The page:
In the last decade, the divorce rate in the United States has declined. However, there has been a significant increase in divorce among couples over 50 years old in recent years.
Commonly known as “gray divorce,” the end of marriage between Baby Boomers has doubled. Whether it’s because the children left the family home or being concerned with their own happiness, the culture of divorce has shifted in that specific demographic.
However, the financial impact of a gray divorce can be more substantially complex. A marriage that lasts decades often results in a significant accumulation of marital assets, including retirement accounts, which is why older couples must take the proper steps to protect their property and best interests.
The following are five common mistakes to avoid when divorcing over 50:
- Fail to identify all marital assets – In many marriages, one spouse will control or handle the couple’s finances. This spouse likely had a better understanding of how much money the couple has in all bank and savings accounts, as well as the status of their retirement funds and investments. If you are not that spouse, you need to create an inventory of all assets before you attempt to divide them in a fair manner.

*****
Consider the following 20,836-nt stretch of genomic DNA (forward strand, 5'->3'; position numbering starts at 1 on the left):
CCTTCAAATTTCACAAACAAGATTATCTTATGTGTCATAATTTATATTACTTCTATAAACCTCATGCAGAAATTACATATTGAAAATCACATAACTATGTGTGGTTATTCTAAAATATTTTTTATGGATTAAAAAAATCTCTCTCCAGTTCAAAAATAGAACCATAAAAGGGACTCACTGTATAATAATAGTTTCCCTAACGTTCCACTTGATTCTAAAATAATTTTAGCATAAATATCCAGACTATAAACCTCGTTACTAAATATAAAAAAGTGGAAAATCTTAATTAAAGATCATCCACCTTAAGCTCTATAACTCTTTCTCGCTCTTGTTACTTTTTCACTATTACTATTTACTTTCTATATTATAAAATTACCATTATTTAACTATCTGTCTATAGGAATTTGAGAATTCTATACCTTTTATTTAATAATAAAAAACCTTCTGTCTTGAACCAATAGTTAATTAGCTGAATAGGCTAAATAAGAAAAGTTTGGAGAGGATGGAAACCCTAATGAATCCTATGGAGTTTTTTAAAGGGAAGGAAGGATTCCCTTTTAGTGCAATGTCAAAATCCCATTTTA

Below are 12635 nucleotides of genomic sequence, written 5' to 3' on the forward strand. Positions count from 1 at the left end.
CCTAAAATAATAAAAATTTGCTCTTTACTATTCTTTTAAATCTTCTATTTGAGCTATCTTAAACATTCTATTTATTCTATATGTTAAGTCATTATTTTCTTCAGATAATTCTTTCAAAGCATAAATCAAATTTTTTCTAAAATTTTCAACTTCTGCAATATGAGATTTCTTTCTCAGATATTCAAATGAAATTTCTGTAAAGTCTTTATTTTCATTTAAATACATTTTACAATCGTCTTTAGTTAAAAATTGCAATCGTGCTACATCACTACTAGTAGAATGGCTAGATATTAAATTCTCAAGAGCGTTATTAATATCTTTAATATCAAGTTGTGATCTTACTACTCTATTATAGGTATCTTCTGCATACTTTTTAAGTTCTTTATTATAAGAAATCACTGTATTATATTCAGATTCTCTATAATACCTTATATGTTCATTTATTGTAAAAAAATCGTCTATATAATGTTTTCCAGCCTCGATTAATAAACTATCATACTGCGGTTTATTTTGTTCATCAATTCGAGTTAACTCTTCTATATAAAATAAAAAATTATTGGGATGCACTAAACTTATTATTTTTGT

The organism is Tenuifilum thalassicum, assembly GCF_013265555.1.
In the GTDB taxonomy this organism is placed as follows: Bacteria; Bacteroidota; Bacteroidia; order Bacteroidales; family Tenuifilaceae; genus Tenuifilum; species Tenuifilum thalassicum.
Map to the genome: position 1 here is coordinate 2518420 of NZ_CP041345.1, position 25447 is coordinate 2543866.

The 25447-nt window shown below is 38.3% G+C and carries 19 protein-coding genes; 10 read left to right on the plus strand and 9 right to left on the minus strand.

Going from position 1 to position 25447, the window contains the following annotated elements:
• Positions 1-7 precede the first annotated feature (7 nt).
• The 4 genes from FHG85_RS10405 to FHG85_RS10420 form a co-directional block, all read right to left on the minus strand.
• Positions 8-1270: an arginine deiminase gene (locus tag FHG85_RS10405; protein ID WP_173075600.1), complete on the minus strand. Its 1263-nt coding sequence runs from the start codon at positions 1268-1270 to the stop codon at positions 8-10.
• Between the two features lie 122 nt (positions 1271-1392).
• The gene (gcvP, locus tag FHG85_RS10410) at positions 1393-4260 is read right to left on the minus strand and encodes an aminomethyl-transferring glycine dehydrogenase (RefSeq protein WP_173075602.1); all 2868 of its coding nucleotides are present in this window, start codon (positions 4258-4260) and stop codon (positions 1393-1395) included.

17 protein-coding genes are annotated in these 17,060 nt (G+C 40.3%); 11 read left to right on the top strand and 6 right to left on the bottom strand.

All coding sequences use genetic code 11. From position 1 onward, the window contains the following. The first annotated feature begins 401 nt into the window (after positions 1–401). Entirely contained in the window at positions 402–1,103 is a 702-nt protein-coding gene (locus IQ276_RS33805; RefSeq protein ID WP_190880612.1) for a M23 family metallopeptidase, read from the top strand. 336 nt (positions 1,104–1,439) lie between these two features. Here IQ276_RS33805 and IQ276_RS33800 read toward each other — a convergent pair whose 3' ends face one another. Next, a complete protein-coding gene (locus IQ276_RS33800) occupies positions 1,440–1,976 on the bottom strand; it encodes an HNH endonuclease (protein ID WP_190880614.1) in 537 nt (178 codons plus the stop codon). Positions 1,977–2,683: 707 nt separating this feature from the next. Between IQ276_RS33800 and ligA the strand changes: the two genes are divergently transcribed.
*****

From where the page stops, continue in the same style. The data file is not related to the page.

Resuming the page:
- Hold on to the family home – Although your house is very special to you, think about whether you are financially able to continue to pay for the monthly mortgage, bills, and property taxes, as well as make any necessary and emergency repairs. Can you maintain your home on only one income?
- Forget about taxes – There are tax consequences attached to every financial decision you make during a divorce, whether it’s determining the type of spousal support, keeping or selling the family home, or diving the retirement plan or investment portfolio. It is wise to consult with a tax adviser to identify all the tax implications surrounding property division.
- Ignore what happens to your health coverage – If you are covered by your spouse’s policy, you need to ensure you obtain health insurance after the divorce, especially if you end the marriage before you obtain Medicare at age 65. You can either obtain health insurance from your employer, sign up with a qualified provider under the Affordable Care Act, or obtain COBRA for up to three years in order to use your ex-spouse's cover, which is quite costly.
- Not having a team on your side – Finances can be tricky, especially with an extensive amount of assets. You need to build a team of advisors that you can trust to provide you with the legal and financial implications of your divorce. While this may sound like an expensive endeavor, have the right help can avoid costly mistakes or reduce the overall costs of litigation.
If you are at least 50 years old and interested in filing for divorce, you need to schedule a consultation with an experienced family law attorney. Once you choose a lawyer you are comfortable with, he/she can also provide great recommendations for accountants and other financial advisors.
If you are interested in filing for a gray divorce in Long Island, contact Rubenfeld Law Firm today at (631) 777-7200 for a consultation. Attorney Michael Rubenfeld has more than 25 years of family law experience.